(This article originally appeared in the Fall 2020 Issue of TAU-USA #101)

Formation Commission

by Francine Gikow, OFS

National Commissioner



As a Secular Franciscan during this time of coronavirus, I have been forced to confront my own racial biases and the inequality that exists in our society based on race. From the earliest days in initial formation, we are told “go from gospel to life and life to the gospel” with a careful reading of the gospel.[2] But what do the gospels say to us at this time? How do we act/react as Secular Franciscans? How can I make sure that I do not “harden my heart”?

Since Vatican II, the Church has directed us in this essential element of our vocation: “At all times the Church carries the responsibility of reading the signs of the times and of interpreting them in the light of the gospel…”[3]

“… [the Church] can draw from the Gospel the most profound reasons and ever new incentives to promote the generous dedication to the service of all [people], the poor especially, the weak and the oppressed – and to eliminate the social consequences of sin which are translated into unjust social and political structures… the Church…leads toward freedom under all its forms — liberation from sin, from indwelling or collective selfishness—and to full communion with God and with [people] who are like brothers [and sisters].”[4]

The message is clear. The Church invites me—no, actually demands of me—as a secular, professed Franciscan, to work toward the equality of all people in our society. Of course, depending on our particular gifts and personalities, what I do may be different than your response to the call of the Holy Spirit. But we are all the body of Christ, here on earth. What DO scripture and the gospels say? In search of the answer, I have compiled some of my favorite passages for your prayer, meditation, and consideration. They are not a complete listing; for that you would need to read/meditate on the ENTIRE Bible! However, they are a start. You may want to take a different specific passage each day to prayer and meditation. You may want to share at your fraternity meeting which passages “spoke” to you and why. You may want to cut up all the Bible citations, put them into a bowl and pray a different one each day.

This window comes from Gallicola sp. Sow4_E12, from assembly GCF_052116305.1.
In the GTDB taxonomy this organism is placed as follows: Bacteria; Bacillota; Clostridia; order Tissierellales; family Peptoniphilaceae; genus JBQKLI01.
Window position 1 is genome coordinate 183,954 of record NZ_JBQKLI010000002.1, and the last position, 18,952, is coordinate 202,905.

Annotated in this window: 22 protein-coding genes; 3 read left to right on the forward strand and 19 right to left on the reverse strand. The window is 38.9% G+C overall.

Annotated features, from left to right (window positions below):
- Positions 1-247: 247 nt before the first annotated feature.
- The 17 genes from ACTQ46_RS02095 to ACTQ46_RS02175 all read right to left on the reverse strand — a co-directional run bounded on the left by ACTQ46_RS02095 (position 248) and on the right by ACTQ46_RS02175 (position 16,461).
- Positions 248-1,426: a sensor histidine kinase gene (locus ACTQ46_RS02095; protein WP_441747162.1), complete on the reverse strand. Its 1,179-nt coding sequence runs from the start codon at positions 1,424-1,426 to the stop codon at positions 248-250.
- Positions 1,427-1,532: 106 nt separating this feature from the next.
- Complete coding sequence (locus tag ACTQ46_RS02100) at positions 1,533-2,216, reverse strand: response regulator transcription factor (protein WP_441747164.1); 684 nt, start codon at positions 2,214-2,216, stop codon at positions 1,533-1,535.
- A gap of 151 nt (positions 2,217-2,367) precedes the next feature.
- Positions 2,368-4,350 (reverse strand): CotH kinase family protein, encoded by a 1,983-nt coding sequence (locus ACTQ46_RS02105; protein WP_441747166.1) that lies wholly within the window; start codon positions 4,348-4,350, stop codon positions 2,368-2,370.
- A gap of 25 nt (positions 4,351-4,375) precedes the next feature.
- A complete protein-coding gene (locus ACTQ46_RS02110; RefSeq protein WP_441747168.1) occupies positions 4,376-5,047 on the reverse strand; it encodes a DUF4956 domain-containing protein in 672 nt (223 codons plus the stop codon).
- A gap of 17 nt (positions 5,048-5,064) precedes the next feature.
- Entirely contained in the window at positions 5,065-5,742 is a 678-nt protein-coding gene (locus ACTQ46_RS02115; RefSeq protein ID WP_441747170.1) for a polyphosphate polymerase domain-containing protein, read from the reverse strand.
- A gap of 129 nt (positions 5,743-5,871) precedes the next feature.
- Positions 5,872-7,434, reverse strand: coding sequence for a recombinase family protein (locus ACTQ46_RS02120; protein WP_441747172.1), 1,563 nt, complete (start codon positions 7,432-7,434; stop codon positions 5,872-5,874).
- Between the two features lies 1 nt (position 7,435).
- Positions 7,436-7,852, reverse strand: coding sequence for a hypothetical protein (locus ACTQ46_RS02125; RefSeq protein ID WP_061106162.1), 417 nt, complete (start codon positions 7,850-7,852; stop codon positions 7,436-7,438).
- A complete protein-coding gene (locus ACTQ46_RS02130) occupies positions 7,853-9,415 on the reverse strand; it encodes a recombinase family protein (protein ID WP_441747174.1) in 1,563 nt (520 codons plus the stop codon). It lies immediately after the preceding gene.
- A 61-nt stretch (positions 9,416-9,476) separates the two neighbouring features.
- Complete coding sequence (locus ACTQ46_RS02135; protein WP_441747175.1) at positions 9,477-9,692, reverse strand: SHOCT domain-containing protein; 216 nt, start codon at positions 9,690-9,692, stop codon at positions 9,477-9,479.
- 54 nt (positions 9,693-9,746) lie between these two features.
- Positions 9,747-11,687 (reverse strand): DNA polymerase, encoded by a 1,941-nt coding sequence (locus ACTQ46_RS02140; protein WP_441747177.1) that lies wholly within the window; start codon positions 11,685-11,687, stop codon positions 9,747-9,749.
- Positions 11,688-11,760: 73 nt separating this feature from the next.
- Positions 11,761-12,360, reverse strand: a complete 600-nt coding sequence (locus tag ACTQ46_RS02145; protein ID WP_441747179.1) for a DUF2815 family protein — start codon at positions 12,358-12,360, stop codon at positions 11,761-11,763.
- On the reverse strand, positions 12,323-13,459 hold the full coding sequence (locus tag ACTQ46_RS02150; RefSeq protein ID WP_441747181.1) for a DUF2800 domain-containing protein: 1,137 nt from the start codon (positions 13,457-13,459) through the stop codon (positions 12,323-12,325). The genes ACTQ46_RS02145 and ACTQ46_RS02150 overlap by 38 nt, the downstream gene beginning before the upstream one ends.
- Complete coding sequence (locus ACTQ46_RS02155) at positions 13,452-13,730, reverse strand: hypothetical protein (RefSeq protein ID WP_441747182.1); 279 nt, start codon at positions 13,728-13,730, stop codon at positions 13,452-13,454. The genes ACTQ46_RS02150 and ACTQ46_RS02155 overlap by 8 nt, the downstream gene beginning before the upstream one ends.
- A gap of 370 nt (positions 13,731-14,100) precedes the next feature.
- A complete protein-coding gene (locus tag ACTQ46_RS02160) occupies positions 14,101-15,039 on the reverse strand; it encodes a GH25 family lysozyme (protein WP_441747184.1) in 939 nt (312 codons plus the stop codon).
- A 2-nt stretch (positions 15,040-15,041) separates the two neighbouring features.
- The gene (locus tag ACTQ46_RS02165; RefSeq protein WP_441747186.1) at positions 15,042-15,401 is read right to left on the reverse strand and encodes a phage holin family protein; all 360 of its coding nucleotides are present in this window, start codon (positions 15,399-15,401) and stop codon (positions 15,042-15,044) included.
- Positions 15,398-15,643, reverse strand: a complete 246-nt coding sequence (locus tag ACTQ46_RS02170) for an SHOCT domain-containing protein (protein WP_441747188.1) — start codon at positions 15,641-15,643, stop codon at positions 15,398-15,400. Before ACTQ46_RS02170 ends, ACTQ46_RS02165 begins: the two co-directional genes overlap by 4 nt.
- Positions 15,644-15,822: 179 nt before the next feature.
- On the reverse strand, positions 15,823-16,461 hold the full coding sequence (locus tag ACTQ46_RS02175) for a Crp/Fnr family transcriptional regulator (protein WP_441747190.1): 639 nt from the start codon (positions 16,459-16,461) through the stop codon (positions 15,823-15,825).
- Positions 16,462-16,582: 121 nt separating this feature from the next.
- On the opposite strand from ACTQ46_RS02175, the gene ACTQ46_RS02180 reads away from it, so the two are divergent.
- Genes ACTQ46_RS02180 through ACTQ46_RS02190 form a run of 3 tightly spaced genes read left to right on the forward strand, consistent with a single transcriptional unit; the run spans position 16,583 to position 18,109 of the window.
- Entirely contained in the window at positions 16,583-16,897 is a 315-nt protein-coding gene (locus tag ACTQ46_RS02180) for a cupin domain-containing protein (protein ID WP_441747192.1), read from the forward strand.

Make an effort to be open to the Word of God and not “harden your heart,” let go of any pre-conceived ideas and see where God leads you, then act on it. Make a decision to change a behavior. Decide what you can do differently. Do penance. Ask forgiveness. Open a respectful dialog. The list is endless. As Francis said to his brothers:

“I have done what is mine; May Christ teach you yours.” (Lmj14:3)

Scripture Citations:

Essence of the Law (Deut 10:17-20)

The Beatitudes (Mt.5 1-10 or Lk 6 20-26)

Sheep Amidst the Wolves (Mt 10”16-23)

Parable of the Sower (Mt 13: 1-17)

Forgiveness (Mt 18:21-22)

The Rich Young Man (Mt 19:23-27)

The Greatest Commandment (Mt 22:34-40)

Persecutions Foretold (Mt 24:9-14)

Welcoming a Stranger (Mt 25:31-40)

Judgment of the Nations (Mt 26:31-36)

Woman at the Well (Jn 4: 4-42)

Love for Enemies (Lk 6:27-36)

Do Not Judge… (Lk 6:37-38)

The Good Samaritan (Lk 10:25-37)

The Rich Man and Lazarus (Lk 16:19-31)

Woman Caught in Adultery (Jn 8:1-11)

Transformation (Romans 12:2)

Mutual Love (Heb 13:1-3)

Mercy and Judgment (James 2: 12-13)

Justification By Works (James 2:22-24)

Judging Others (James 4:11)


[1] Psalm 95:7b-11. (NAB)

[2] OFS Rule: Art.4

[3] Guadium et Spes, 4.

[4] Synod of Bishops, “Evangelization of the Modern World,” Third General Assembly, October 26, 1974, in The Gospel of Peace and Justice: Catholic Social Teaching Since Pope John (Maryknoll , NY: Orbis Books, 1976. p.597